Fiction Records

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Fiction Records
Fiction PP.png
Fiction Records Logo 2015
Parent company Polydor, a Universal Music Group company
Founded 1978 (re-started 2004)
Genre Post-punk, alternative rock
Country of origin United Kingdom
Official website fictionrecords.co.uk

Fiction Records is a British major label record and music publishing company founded by Chris Parry in 1978 that is best known for being the home of The Cure for over 20 years. Fiction became a standalone label (still owned by Universal, but no longer affiliated to Polydor Ltd) in January 2014. Fiction repertoire is now released internationally through Caroline International (ex-North America).[1][1]

History[edit]

Fiction was founded by producer Chris Parry as an independent record label and music publisher (the publishing company was known as Fiction Songs Ltd.). Both the label and publishing company were based in London at 97 Charlotte Street and maintained a satellite office in New York City at 850 7th Ave. Fiction was also home to UK dance label Desire originally founded in 1983 but re-launched in 1988 as a house music subdivision of Fiction Records (to which UK producer/toaster Rebel MC was signed to) as well as Non Fiction Records, a vinyl only record label for Fiction artists for their specialty and limited edition releases. Fiction was best known for their Cure releases and achieved it's first #1 record in 1992 with The Cure's "Wish" album, which reached the top of the UK charts. Fiction Records was also home to other artists who were also signed to the publishing company and the label released a number of critically acclaimed albums such as Eat's "Sell Me A God" (Fiction/Polydor) in 1989, The God Machine's "Scenes From A Second Story" (Fiction/Polydor) in 1993 and Die Warzau's "Engine" (Fiction/Wax Trax!) in 1995. Other artists that were part of the Fiction discography and publishing catalog during this time included Billy Mackenzie & The Associates, Candyland, The Purple Hearts, Cult Hero and The Passions. Starting in 1995, Fiction Records started to go dormant as a label, apart from the occasional Cure release, and focused exclusively on being a publishing company. Prior to this in 1994, Fiction Songs had partnered with BMG Music to form a joint venture publishing company and moved their New York offices to the Bertelsmann Building at 1540 Broadway in Times Square. BMG eventually acquired the entirety of the Fiction Songs publishing company and catalog in 2001. Besides being the publisher for the Cure and other Fiction Records artists, Fiction Songs was also over the years the publishing home to artists Stereo MC's, producer and songwriter Cameron McVey (Neneh Cherry/Massive Attack), Primitive Radio Gods, and NY Loose. It's worth noting that in 1992, the Fiction London address at Charlotte Street served as the first home to XFM London, a radio station co founded by Chris Parry and Sammy Jacob. A benefit concert called Great Xpectations was held in support of the station soon after its initial launch and took place on June 13, 1993 at Finsbury Park in London. A live album of the concert titled "Great Xpectations Live" was released on July 1993 on Fiction Records and included performances by The Cure, Damon Albarn & Graham Coxon, Belly and The Catherine Wheel.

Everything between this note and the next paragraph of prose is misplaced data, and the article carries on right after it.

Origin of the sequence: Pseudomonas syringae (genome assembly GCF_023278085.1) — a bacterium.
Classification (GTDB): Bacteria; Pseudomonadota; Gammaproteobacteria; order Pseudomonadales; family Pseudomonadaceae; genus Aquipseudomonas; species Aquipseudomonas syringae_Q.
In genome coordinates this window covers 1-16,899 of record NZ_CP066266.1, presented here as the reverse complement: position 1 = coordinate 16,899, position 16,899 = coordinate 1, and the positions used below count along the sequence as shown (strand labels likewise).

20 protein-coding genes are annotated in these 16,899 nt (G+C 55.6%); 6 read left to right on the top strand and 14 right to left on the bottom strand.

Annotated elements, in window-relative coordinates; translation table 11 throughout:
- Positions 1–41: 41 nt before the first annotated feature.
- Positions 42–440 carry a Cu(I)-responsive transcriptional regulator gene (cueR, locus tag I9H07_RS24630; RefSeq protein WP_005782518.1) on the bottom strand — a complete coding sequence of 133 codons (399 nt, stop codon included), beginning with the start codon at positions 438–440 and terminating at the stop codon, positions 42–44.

In January 2004 Joe Munns, Paul Smernicki and Beastman decided to revive Fiction Records to "give Polydor a bit more of a guitar stronghold", as their roster then consisted mostly of pop acts. The first release on the "new" Fiction was the Snow Patrol single "Run",[1] which entered the UK chart at #5. The subsequent Snow Patrol album Final Straw has since gone on to sell over 2 million copies worldwide.

The current Fiction stable includes Crystal Castles, Tame Impala, Death From Above 1979, The Maccabees, Spector, HEALTH, Mini Mansions, Fryars, Kate Boy, Meanwhile, Palace and Kaiser Chiefs.

Fiction has also released records by The God Machine, The Naked And Famous, Kate Nash, Athlete, White Lies, Yuksek, Stephen Fretwell, Ian Brown, Jacknife Lee, Delays, Alberta Cross, Guillemots and Yeah Yeah Yeahs.

See also[edit]

References[edit]

  1. ^ a b c "Interview with Jim Chancellor, A&R Fiction/Universal UK". HitQuarters. 26 October 2005. Retrieved 2009-10-20. 

External links[edit]